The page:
The Obama administration on Wednesday will name a pay czar with the power to reject compensation plans for top employees at companies receiving exceptional government aid, an administration official said on Wednesday.
The administration will also call for say-on-pay legislation that would give the Securities and Exchange Commission authority to require public companies to hold non-binding shareholder votes each year on executive pay, the official, who requested anonymity, said.
The pay czar, or special master, will review compensation structures for the top 100 salaried employees of firms receiving exceptional assistance, such as Bank of America
Kenneth Feinberg, who oversaw the government's compensation to the survivors of the September 11, 2001, terror attacks, will be given the pay czar role, a source familiar with the administration's plan said on Monday.
U.S. Treasury Secretary Timothy Geithner, who has said Wall Street compensation practices became divorced from reality, met on Wednesday to discuss bank pay with Securities and Exchange Commission Chairman Mary Schapiro, Federal Reserve Governor Daniel Tarullo and other compensation experts.
Geithner was expected to deliver brief public remarks during a brief open portion of the meeting shortly after noon.
President Barack Obama has argued that pay structures at financial firms encouraged excessive risk-taking, sowing the seeds of a financial crisis that drove the United States and many other countries around the globe into recession.
The official said the administration would also propose legislation that would require compensation committee members at companies listed on national securities exchanges to be independent from management and answerable only to the compensation committee and its independent advisers and legal counsel.
Separately, an official said late on Tuesday night that the administration would unveil by the end of the week new rules governing executive pay at firms receiving government aid.
In early February, the administration had said it would put a $500,000 per year cap on the salaries of executives at firms in which it pumped in fresh aid from the government's $700 billion rescue fund. Any compensation above that amount was to have been in restricted stock or a similar long-term bonus incentive.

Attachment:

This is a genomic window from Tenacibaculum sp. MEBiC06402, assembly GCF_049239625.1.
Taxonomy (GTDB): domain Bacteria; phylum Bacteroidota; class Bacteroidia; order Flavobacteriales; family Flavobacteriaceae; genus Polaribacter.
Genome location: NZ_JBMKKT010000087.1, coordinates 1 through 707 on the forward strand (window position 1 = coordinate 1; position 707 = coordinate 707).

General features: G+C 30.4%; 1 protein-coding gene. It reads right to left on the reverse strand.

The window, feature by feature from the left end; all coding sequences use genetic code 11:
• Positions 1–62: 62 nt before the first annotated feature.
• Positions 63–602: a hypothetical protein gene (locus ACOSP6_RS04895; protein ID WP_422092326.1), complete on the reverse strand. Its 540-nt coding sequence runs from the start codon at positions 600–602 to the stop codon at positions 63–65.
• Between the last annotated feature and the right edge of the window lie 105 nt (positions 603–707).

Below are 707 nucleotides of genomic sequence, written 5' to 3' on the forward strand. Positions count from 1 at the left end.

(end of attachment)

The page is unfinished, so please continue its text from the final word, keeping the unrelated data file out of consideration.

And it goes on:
Officials determined that plan was not optimal after Congress passed legislation requiring that bonuses account for no more than one-third of an executive's compensation. If coupled with the administration's planned salary cap, that would limit annual compensation to $750,000.
The official said the congressional limit on bonuses led the administration to find an alternative way to ensure pay practices were not excessive at companies most heavily reliant on bailout money.
The new rules to be outlined this week would apply to the top five senior executive officers at companies supported by the Treasury Department's Troubled Asset Relief Program, or TARP, plus the next 20 highly paid employees, even if they do not serve in an executive role, the official added.
The push for pay-or-say legislation is part of a broader effort by U.S. officials to influence pay practices across the financial industry at large.
The Federal Reserve has said it plans to use its authority to promote healthier compensation structures, and Geithner told lawmakers on Tuesday that the SEC may seek new powers that would allow it to encourage compensation reform at publicly traded companies.
As you'll hear from us in the next few days, the SEC has some important responsibilities and obligations in this area, and some tools and authorities they may seek, Geithner told a Senate Appropriations subcommittee.
(Additional reporting by Tim Ahmann and Karey Wutkowski; Editing by Leslie Adler)